Barbara Galli's new translation of Rosenzweig's great book bears witness to these assertions, in several ways. To begin with, this essay constitutes, to my knowledge, the only review to appear on the Internet. The only other published notices I have found are a two-liner in the Library Journal, and a non-specialist notice in an obscure Jewish weekly. Although a cottage industry has arisen around Rosenzweig in academia, the general public has little interest.

Although Galli's rendering flows more easily than the only other English version, published in 1970 by William Hallo [1], it provoked this writer to tear out a handful of hair every second or third page. Some examples will be provided below.

One does not read Rosenzweig for inspiration, the way Christians read C S Lewis, for example, or Jews read A J Heschel. A secular German Jew trained in Hegelian philosophy, Rosenzweig was ready to convert to Christianity in 1913, when his attendance at Day of Atonement services brought him back to Judaism. He was not, or ever could be, a traditional Jew, but remained the outsider looking in with the critical eye of a trained skeptic.

Religious faith is woven into the fabric of traditional life, in which individuals have no choice about the roles and rhythms of life. Unravel this fabric, and faith dissolves. That was the position of Europe after World War I, which undid the great dynasties of Europe and poisoned the ancient loyalties of family, tribe, church and nation. That is the predicament of the Islamic world today (See The crisis of faith in the Islamic world, Asia Times Online, November 8).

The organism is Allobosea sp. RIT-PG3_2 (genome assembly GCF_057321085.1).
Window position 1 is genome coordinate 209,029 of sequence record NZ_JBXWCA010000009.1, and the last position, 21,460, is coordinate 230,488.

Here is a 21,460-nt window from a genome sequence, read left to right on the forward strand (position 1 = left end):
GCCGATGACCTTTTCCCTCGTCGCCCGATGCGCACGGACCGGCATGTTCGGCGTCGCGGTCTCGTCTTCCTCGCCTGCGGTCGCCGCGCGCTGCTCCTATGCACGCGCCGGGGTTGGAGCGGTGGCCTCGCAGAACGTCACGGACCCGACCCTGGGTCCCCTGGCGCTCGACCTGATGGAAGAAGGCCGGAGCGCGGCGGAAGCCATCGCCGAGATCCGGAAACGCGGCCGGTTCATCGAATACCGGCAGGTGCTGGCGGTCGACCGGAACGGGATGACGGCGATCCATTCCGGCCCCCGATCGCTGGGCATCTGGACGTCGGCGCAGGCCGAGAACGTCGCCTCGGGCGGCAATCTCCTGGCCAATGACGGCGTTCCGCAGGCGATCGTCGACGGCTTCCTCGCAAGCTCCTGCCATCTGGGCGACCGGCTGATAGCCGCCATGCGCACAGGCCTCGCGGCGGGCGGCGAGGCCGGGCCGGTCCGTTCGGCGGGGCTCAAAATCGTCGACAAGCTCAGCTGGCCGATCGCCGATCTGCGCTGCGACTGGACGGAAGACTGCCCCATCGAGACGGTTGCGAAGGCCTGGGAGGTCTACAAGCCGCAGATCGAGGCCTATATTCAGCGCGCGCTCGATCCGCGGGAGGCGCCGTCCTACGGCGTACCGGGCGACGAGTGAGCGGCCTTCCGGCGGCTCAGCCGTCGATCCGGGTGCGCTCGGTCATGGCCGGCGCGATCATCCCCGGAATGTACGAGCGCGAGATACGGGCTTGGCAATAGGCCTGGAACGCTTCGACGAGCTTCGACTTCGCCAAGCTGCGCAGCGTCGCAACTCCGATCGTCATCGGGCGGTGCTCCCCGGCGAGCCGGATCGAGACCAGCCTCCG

The philosophers, who had been God's apologists, became God's persecutors. Immanuel Kant demonstrated that God's existence could not be proven, and a century later Friedrich Nietzsche insisted that God was dead.

In 1914, Europe believed not in God, but in nation and Kultur. By 1918 these gods were toppled, and Europe began to worship the false gods of historical materialism and national socialism. Kant had already destroyed the philosophical proofs of God's existence in 1781, prompting Heinrich Heine's quip that Robespierre merely decapitated a king, whereas a German professor sent the Almighty to the scaffold. Biologists reduced to myth the Biblical story of creation. The Higher Criticism proved multiple authorship of the Hebrew scriptures. Modern philosophy and science presented themselves as a rational alternative to the sham of religion. Except for the backward or the recalcitrant, traditional faith became impossible.

Along with the great Protestant theologian, Karl Barth, Rosenzweig opened a path for a modern faith, a faith strengthened by skepticism as if by inoculation. He turned the tables on the philosophers, the undertakers of faith, arguing that philosophy itself was the sham, the equivalent of a small child stuffing his fingers in his ears and shouting "I can't hear you!" to ward off the terror of death. Science did not threaten the faith of the West, Rosenzweig explained, but rather the resurgent "inner pagan" inside every Christian. Christians are torn between their belief in the Kingdom of Heaven and their belief in their own blood. It is the Jew, he argued, who converts the inner pagan inside the Christian.